ARCH, in architecture, a series of wedge-shaped stones or bricks, so ar ranged over a door or window in an edi fice for habitation, or between the piers of a bridge, as to support each other, and even bear a great superincumbent weight. The stones and bricks of a truncated wedge shape used in building arches are called voussoirs. The sides of an arch are called its haunches or flanks. The highest part of the arch is called its crown, or by the old English authors the scheme or skeen, from the Italian schiena. The lowest voussoirs of an arch are called springers, and the central one which holds the rest together the key stone. The under or concave side of the voussoirs is called the intrados, and the outer or convex one the extrados of the arch. A chord to the arch at its lower part is called its span, and a line drawn at right angles to this chord, and extend ing upward to its summit, is called its height. The impost of an arch is the portion of the pier or abutment from which the arch springs. If the height
of the crown of an arch above the level of its impost is greater than half the span of the arch, the arch is said to be surmounted. If, on the contrary, it is less, then the arch is said to be surbased. The curved arch was known to the As syrians and the Old Egyptians.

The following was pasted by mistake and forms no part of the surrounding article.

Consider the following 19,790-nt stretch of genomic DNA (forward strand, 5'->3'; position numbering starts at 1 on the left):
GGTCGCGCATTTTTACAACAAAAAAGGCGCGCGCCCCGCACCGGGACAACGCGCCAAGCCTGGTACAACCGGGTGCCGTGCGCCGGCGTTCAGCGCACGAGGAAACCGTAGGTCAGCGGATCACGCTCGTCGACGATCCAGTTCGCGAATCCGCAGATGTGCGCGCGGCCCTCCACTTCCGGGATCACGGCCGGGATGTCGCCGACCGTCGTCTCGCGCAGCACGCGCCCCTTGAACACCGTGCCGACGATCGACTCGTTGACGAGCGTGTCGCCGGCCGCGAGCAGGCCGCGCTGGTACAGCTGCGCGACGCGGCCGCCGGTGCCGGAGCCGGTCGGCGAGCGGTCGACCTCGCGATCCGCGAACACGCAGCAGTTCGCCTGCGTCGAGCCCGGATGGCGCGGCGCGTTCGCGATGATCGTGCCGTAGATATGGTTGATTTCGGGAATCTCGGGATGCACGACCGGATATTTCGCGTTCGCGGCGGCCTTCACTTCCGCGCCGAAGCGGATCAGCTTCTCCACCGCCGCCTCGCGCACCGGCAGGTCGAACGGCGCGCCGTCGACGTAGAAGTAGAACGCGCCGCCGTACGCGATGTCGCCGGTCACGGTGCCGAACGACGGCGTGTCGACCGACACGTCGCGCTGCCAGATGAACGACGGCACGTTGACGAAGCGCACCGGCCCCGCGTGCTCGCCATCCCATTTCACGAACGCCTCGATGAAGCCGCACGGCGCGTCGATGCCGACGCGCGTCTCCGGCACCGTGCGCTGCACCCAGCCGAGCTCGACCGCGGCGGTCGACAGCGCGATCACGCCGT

The arch was brought into extensive use by the Romans, and everywhere pre vailed till the 12th century A. D. when the arch pointed at the apex, and called in consequence the pointed arch—the one so frequently seen in Gothic architecture —appeared in Europe as its rival. The forms of both curved and pointed arches may be varied indefinitely. Of the former may be mentioned the horseshoe arch, and the foil arch, from Latin f olitar=a leaf, of which there are the trefoil, the cinquefoil, and the multifoil varieties, so named from the plants after which they are modeled.
Other arches are the pointed one; the equilateral one, the drop arch, lancet arch, etc.